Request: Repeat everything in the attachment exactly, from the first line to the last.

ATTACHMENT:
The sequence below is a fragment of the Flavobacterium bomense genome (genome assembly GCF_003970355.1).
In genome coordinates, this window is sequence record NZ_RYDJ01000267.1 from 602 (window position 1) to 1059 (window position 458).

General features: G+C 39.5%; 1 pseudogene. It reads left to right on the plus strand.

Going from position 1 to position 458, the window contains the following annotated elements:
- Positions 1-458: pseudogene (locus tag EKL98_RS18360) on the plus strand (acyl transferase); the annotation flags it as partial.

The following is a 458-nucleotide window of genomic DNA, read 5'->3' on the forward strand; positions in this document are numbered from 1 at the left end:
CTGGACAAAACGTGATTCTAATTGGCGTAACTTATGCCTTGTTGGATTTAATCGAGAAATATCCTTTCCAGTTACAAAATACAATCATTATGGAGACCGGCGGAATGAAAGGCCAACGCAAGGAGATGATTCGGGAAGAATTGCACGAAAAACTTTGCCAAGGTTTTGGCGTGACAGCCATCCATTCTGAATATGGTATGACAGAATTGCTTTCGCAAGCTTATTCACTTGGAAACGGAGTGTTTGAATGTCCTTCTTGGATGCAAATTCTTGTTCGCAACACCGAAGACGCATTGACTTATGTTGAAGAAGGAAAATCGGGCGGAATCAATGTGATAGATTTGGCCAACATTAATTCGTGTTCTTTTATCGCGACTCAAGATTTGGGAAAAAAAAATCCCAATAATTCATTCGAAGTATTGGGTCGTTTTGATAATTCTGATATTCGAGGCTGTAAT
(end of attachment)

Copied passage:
The sequence below is a fragment of the Flavobacterium bomense genome (genome assembly GCF_003970355.1).
In genome coordinates, this window is sequence record NZ_RYDJ01000267.1 from 602 (window position 1) to 1059 (window position 458).

General features: G+C 39.5%; 1 pseudogene. It reads left to right on the plus strand.

Going from position 1 to position 458, the window contains the following annotated elements:
- Positions 1-458: pseudogene (locus tag EKL98_RS18360) on the plus strand (acyl transferase); the annotation flags it as partial.

The following is a 458-nucleotide window of genomic DNA, read 5'->3' on the forward strand; positions in this document are numbered from 1 at the left end:
CTGGACAAAACGTGATTCTAATTGGCGTAACTTATGCCTTGTTGGATTTAATCGAGAAATATCCTTTCCAGTTACAAAATACAATCATTATGGAGACCGGCGGAATGAAAGGCCAACGCAAGGAGATGATTCGGGAAGAATTGCACGAAAAACTTTGCCAAGGTTTTGGCGTGACAGCCATCCATTCTGAATATGGTATGACAGAATTGCTTTCGCAAGCTTATTCACTTGGAAACGGAGTGTTTGAATGTCCTTCTTGGATGCAAATTCTTGTTCGCAACACCGAAGACGCATTGACTTATGTTGAAGAAGGAAAATCGGGCGGAATCAATGTGATAGATTTGGCCAACATTAATTCGTGTTCTTTTATCGCGACTCAAGATTTGGGAAAAAAAAATCCCAATAATTCATTCGAAGTATTGGGTCGTTTTGATAATTCTGATATTCGAGGCTGTAAT